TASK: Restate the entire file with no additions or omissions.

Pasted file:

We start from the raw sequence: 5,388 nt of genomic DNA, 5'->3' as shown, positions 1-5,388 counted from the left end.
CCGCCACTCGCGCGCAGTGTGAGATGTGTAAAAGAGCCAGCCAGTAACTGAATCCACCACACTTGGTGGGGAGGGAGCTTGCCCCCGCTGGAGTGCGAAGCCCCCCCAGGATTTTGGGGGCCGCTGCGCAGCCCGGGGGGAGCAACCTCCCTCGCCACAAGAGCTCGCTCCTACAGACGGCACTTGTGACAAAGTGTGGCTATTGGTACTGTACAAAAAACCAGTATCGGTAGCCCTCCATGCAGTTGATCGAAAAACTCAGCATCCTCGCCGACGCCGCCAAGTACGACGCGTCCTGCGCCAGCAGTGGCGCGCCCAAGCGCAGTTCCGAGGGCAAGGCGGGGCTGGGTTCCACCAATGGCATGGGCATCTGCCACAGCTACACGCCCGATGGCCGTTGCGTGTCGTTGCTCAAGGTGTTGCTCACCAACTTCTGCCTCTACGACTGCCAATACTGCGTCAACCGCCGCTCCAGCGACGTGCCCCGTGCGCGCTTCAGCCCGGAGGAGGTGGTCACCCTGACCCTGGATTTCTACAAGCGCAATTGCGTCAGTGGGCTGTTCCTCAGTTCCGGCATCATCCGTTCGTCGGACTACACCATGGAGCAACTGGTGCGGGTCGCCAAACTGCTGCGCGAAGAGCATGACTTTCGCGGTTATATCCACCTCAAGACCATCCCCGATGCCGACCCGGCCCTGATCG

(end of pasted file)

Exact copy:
We start from the raw sequence: 5,388 nt of genomic DNA, 5'->3' as shown, positions 1-5,388 counted from the left end.
CCGCCACTCGCGCGCAGTGTGAGATGTGTAAAAGAGCCAGCCAGTAACTGAATCCACCACACTTGGTGGGGAGGGAGCTTGCCCCCGCTGGAGTGCGAAGCCCCCCCAGGATTTTGGGGGCCGCTGCGCAGCCCGGGGGGAGCAACCTCCCTCGCCACAAGAGCTCGCTCCTACAGACGGCACTTGTGACAAAGTGTGGCTATTGGTACTGTACAAAAAACCAGTATCGGTAGCCCTCCATGCAGTTGATCGAAAAACTCAGCATCCTCGCCGACGCCGCCAAGTACGACGCGTCCTGCGCCAGCAGTGGCGCGCCCAAGCGCAGTTCCGAGGGCAAGGCGGGGCTGGGTTCCACCAATGGCATGGGCATCTGCCACAGCTACACGCCCGATGGCCGTTGCGTGTCGTTGCTCAAGGTGTTGCTCACCAACTTCTGCCTCTACGACTGCCAATACTGCGTCAACCGCCGCTCCAGCGACGTGCCCCGTGCGCGCTTCAGCCCGGAGGAGGTGGTCACCCTGACCCTGGATTTCTACAAGCGCAATTGCGTCAGTGGGCTGTTCCTCAGTTCCGGCATCATCCGTTCGTCGGACTACACCATGGAGCAACTGGTGCGGGTCGCCAAACTGCTGCGCGAAGAGCATGACTTTCGCGGTTATATCCACCTCAAGACCATCCCCGATGCCGACCCGGCCCTGATCG